I don't care that running back Shady McCoy nearly went to Southern California to become the next Reggie Bush. Or that guard Chris Jacobson of Keystone Oaks High School probably is the best offensive lineman in the state, or that Pat Bostick is one of the top 10 quarterbacks in the country, or that defensive end Tony Tucker could have gone to Tennessee, or that cornerback Sherod Murdock originally committed to Alabama or that all the experts say Pitt has the best recruiting class in the Big East Conference for the second year in a row.
I want to know when Pitt is going to win.
Hey, it seemed like the right question to ask coach Dave Wannstedt on national letter of intent day Wednesday.
"You've probably heard this from me before," Wannstedt said. "Jackie Sherrill always told us what Bear Bryant used to tell his guys. 'Players win games, boys. Not coaches. Go get me players.'
"We're getting players."
That wasn't exactly the answer I was looking for.
I was thinking more along the lines of:
"This year, absolutely. We're going to win big this year. Eight, nine, maybe 10 games. We're going to a big bowl."
Instead, I got:
"If you can recruit, you can win," Wannstedt said. "The winning will take care of itself.
"Coaching these guys is going to be the easy part for me. We've won wherever I've been. We've always been in the top 10 in defense. Let's not act like this is something new to me. We're going to win here."
Maybe it's the McCoy signing. He didn't give Pitt a sniff early in the recruiting process and almost certainly would have gone to USC if not for a serious ankle injury as a high school senior in Harrisburg. A year at prep school convinced him Pitt wasn't such a bad place.
Or maybe it's getting Jacobson and Tucker. They are the type of high-profile linemen that Pitt has struggled to recruit for years.
Or maybe it's Bostick ...
Those signings empower a coach.
That Pitt was able to get the players and a few others who should make an impact on the program -- "These guys are going to play; the film doesn't lie. ... They're coming here to win a championship," Wannstedt said -- is a tribute to Wannstedt's salesmanship and his staff's dogged work. Moms and dads warm to Wannstedt's likeable, enthusiastic personality. Their sons like his ties to the NFL. Recruits and their parents believe him when he says he knows how to get players to the next level.
Still, it's remarkable that Pitt was able to close the gap a bit on Big East rivals Louisville, West Virginia and Rutgers -- not to mention Penn State -- considering the heavy baggage it lugged into the recruiting process. One, it didn't win much in Wannstedt's first two seasons, didn't make a bowl game when it seemed as if every Troy and Middle Tennessee went to one. Two, it has a hard time putting fannies in the Heinz Field seats, such a difficult time that it has had to resort to running some crazy promotion that will give fans a second season ticket for $10. Three, it has an urban campus which turns off many recruits. And four, it's in a pro town and doesn't generate the same passion that, say, Florida, does in Gainesville and Ohio State does in Columbus.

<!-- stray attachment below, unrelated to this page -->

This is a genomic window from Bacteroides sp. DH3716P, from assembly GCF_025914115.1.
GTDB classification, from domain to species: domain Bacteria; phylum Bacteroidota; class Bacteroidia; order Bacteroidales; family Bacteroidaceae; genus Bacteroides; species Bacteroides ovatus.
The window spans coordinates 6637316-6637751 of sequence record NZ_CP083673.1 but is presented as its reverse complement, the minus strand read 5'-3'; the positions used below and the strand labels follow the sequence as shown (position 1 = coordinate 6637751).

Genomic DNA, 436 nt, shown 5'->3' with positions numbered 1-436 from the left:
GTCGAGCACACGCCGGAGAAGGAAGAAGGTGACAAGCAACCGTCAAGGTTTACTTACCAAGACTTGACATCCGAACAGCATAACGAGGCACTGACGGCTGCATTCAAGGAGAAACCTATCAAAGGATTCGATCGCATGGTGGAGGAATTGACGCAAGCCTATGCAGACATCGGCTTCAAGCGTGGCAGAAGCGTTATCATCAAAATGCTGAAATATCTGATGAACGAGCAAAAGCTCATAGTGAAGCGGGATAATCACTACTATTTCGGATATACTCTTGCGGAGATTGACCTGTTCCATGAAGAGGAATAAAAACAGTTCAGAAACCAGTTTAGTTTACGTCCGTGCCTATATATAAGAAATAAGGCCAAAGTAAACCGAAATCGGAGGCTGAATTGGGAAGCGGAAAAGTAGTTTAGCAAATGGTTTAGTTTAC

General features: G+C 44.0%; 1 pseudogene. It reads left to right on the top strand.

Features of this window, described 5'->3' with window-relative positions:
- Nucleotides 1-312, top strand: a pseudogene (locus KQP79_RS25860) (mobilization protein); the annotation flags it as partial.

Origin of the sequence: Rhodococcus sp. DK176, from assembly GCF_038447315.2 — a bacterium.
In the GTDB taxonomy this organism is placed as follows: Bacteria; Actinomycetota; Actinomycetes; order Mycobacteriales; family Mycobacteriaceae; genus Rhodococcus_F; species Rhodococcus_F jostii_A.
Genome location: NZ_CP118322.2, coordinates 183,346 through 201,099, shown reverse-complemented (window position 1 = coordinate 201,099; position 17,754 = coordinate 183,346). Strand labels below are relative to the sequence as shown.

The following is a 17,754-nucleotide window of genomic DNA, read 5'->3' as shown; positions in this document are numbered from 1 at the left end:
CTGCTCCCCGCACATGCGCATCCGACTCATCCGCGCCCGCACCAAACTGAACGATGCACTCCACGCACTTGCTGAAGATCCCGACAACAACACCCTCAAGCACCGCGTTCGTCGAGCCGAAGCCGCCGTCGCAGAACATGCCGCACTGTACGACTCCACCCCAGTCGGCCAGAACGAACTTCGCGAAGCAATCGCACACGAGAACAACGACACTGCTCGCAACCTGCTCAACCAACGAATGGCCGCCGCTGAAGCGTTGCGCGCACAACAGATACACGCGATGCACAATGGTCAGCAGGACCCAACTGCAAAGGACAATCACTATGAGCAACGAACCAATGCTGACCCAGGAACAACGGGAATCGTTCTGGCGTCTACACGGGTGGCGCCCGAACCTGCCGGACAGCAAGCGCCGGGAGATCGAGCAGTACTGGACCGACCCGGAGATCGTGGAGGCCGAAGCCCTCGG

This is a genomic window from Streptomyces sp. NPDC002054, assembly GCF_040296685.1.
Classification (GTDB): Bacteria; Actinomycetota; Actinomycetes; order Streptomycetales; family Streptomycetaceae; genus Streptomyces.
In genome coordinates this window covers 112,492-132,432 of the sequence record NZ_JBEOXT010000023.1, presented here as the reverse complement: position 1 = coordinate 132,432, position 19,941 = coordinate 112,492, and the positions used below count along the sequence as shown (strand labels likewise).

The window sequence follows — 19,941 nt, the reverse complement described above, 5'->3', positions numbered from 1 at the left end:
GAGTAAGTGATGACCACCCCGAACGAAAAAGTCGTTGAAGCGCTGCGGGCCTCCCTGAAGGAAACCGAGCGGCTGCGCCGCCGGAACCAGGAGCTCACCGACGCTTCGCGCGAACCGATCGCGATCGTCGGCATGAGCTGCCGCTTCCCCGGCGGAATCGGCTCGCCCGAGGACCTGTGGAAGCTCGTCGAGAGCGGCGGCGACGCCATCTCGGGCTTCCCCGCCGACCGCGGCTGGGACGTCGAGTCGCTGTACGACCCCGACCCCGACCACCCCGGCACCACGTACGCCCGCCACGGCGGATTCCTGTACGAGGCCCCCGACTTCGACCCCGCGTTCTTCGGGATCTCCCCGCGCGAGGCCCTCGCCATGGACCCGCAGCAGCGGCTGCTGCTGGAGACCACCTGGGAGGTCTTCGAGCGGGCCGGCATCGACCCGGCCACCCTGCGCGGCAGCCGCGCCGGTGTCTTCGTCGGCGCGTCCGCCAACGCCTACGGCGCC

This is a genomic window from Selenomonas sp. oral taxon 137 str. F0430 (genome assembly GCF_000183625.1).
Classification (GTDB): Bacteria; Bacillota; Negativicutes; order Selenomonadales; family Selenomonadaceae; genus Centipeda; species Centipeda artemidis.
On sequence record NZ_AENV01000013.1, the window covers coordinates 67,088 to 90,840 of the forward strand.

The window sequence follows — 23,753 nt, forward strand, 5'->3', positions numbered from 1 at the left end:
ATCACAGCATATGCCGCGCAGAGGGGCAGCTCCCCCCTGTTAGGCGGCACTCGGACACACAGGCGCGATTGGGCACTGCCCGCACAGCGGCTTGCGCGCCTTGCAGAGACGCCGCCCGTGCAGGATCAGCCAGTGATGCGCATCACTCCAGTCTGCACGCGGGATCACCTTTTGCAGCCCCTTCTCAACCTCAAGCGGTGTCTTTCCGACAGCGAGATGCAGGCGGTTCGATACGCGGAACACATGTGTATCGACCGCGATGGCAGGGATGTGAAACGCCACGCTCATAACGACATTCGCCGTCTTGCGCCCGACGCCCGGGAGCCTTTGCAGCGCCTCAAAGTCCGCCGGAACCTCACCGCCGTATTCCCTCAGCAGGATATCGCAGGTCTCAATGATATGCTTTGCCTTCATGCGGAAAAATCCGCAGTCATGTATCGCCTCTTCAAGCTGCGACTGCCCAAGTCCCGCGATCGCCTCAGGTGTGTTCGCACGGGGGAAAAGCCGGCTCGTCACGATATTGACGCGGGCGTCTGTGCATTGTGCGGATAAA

"I can't wait until we start winning eight, nine, 10 games a year," Wannstedt said.
Logic says that will solve Pitt's problems.
"When we start winning nine games a year," Wannstedt said, "we're going to have some fun [recruiting]."
So back to the question of the day:
When is that going to happen?
The best guess here is not until 2008. Pitt has significant holes to fill at quarterback, linebacker and in the secondary now that Tyler Palko, H.B. Blades, Clint Session and Darrelle Revis are gone. It doesn't have many quality seniors once you get past offensive tackle Mike McGlynn and wide receiver Derek Kinder. Its road schedule next season is brutal with games at Michigan State, Virginia, Louisville, Rutgers and West Virginia.
But that doesn't mean there won't be pressure on Wannstedt to win at least seven games and get to a bowl next season. His first two seasons were huge disappointments in terms of wins and losses. Pitt went 5-6 in 2005 after playing in the Fiesta Bowl the year before. It went 6-6 last season, ending with a five-game losing streak. Only one word describes those results: Unacceptable.
Seven wins absolutely are doable for Pitt next season. Its home schedule is ridiculously soft, so unattractive that the majority of voters in a highly scientific Post-Gazette on-line poll said the visit by the Grambling band Sept. 8 was going to be the highlight. There's no reason Pitt shouldn't go 7-0 at home as long as Wannstedt finds a way to beat Navy and South Florida.
"I like our schedule the way it is," Wannstedt said, referencing the tough games at Louisville, Rutgers and West Virginia. "That means we'll have all those teams at home the next year."
So Wannstedt answered the question, after all.
That's the year Wannstedt is thinking Pitt will win big, even if he didn't come right out and say it.
There's just one more thing to add:
It had better happen by then.
Ron Cook can be reached at email@example.com or 412-263-1525.